What Can Be Done to Minimize/Eliminate Stormwater Impacts?

One of the best ways to reduce stormwater and its harmful impacts on water quality and ecosystem health is to implement practices known collectively as green infrastructure techniques. Green infrastructure mimics and works with nature to reduce stormwater runoff onsite using green space, native landscaping, and other techniques to encourage water to infiltrate into the ground.

Since stormwater carries most pollutants to waterbodies, green infrastructure can significantly reduce the amount of pollution entering a waterbody because it reduces or eliminates runoff from a site. Additionally, green infrastructure can help reduce flooding, channel erosion, and scouring downstream. At the city or county scale, GI can be a patchwork of natural areas that provides habitat, flood protection, cleaner air, and cleaner water. At the neighborhood or site scale, stormwater management systems that mimic nature soak up and store water.

Green infrastructure is applicable to new and existing developments and can be integrated into virtually any site, from the residential scale to larger sites such as commercial areas. The range of techniques continues to expand and new advances in design provide greater water quality benefits. According to the U.S. Environmental Protection Agency, along with improving water quality, green infrastructure practices also save substantial money for property owners, communities, and developers by decreasing the amount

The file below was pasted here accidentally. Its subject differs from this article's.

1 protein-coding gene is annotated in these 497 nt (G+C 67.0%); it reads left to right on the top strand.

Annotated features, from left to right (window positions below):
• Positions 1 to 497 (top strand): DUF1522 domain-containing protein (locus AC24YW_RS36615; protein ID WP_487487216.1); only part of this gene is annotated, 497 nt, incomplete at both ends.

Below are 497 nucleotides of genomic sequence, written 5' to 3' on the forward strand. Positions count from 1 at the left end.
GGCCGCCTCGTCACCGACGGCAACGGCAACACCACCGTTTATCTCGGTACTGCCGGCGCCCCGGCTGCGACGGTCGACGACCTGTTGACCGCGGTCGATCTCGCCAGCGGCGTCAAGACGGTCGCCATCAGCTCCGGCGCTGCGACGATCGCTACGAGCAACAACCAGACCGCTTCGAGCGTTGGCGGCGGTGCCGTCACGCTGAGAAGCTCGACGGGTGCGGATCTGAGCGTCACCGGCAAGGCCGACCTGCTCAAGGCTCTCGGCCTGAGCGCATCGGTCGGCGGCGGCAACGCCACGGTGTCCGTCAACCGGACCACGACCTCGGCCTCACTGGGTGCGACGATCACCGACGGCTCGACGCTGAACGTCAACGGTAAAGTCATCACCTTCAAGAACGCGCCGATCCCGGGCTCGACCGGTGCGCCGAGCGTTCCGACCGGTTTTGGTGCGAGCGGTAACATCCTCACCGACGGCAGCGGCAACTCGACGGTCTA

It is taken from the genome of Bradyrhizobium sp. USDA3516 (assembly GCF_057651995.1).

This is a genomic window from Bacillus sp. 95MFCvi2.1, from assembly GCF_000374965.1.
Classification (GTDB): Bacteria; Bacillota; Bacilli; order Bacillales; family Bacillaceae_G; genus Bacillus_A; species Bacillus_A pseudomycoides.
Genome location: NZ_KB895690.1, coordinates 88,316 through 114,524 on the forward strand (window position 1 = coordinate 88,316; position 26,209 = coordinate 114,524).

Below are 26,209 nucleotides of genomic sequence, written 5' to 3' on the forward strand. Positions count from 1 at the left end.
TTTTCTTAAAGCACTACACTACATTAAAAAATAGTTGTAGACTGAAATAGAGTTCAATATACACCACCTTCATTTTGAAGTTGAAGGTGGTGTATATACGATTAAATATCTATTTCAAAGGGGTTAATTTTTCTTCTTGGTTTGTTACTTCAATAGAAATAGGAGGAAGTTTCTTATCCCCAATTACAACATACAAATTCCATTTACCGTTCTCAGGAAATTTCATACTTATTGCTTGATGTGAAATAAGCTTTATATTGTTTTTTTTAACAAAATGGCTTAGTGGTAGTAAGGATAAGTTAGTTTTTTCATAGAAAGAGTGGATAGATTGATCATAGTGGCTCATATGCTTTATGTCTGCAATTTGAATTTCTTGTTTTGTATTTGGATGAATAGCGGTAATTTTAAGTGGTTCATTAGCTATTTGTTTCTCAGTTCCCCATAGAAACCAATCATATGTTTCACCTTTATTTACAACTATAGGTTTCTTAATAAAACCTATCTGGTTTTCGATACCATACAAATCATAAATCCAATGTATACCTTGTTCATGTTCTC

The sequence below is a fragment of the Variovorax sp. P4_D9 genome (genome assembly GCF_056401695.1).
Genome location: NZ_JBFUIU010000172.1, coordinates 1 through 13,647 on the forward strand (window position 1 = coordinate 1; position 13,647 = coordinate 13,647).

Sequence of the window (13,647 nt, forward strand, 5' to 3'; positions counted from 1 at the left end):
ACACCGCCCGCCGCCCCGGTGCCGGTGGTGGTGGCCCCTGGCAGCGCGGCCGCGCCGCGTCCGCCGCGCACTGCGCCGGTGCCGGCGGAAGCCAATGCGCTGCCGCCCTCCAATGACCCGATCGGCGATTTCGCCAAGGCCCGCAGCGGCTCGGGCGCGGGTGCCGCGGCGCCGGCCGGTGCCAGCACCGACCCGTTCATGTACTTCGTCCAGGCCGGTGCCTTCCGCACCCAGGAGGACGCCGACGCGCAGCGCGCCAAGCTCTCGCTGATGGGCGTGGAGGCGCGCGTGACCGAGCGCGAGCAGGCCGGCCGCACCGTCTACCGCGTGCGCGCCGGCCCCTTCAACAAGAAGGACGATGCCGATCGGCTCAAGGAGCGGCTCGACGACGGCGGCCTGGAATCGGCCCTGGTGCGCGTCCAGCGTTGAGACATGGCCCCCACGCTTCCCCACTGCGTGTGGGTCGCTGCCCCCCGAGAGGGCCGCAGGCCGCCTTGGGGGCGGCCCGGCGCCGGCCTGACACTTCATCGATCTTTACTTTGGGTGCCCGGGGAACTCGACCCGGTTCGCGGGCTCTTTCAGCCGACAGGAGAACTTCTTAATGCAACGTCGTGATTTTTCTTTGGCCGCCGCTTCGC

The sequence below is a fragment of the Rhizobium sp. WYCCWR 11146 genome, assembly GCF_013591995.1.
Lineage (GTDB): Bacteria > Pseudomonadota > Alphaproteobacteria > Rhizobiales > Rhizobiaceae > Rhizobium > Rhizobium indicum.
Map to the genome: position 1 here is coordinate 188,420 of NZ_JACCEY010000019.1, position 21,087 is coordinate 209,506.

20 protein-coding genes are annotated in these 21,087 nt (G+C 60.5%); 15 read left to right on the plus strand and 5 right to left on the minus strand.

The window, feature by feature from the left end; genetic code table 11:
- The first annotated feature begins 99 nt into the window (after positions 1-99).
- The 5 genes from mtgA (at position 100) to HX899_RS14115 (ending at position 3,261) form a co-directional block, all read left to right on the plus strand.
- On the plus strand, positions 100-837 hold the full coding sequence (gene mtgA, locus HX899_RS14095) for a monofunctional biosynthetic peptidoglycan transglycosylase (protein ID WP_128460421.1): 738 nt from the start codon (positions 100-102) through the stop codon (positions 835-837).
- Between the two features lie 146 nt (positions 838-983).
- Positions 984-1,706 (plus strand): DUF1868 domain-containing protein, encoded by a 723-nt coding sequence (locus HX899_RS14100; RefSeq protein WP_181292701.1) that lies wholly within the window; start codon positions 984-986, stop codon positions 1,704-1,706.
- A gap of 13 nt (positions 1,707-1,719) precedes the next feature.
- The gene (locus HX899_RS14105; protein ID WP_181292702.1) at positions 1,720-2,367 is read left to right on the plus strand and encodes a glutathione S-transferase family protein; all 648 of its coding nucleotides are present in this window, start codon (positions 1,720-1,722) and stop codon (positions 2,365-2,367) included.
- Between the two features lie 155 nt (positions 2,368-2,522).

of expensive below ground drainage infrastructure required and reducing or eliminating the need for other stormwater-related facilities such as curbs, erosion control measures, catch basins, and outlet control structures.

In addition to water quality benefits, green infrastructure also provides ecosystem services and associated economic benefits that conventional stormwater controls (e.g., detention basins) do not. Ecosystem services are the many and varied benefits that we gain from the natural environment and properly functioning ecosystems.

Examples of ecological services include purification of air and water, maintenance of biodiversity, decomposition of wastes, soil and vegetation generation and renewal, pollination of crops and natural vegetation, groundwater recharge through wetlands, seed dispersal, greenhouse gas mitigation, and aesthetically pleasing landscapes.

Green infrastructure also stresses the use of native plants, which typically have much deeper root systems than turf grass. This dramatically increases infiltration at a site, as well as uptake of nutrients

Examples of green infrastructure practices include rain gardens, rain barrels, pervious pavement, downspout planter boxes, green roofs, and storm tree boxes. The Watershed Center has installed numerous green infrastructure techniques throughout the Grand Traverse Bay watershed.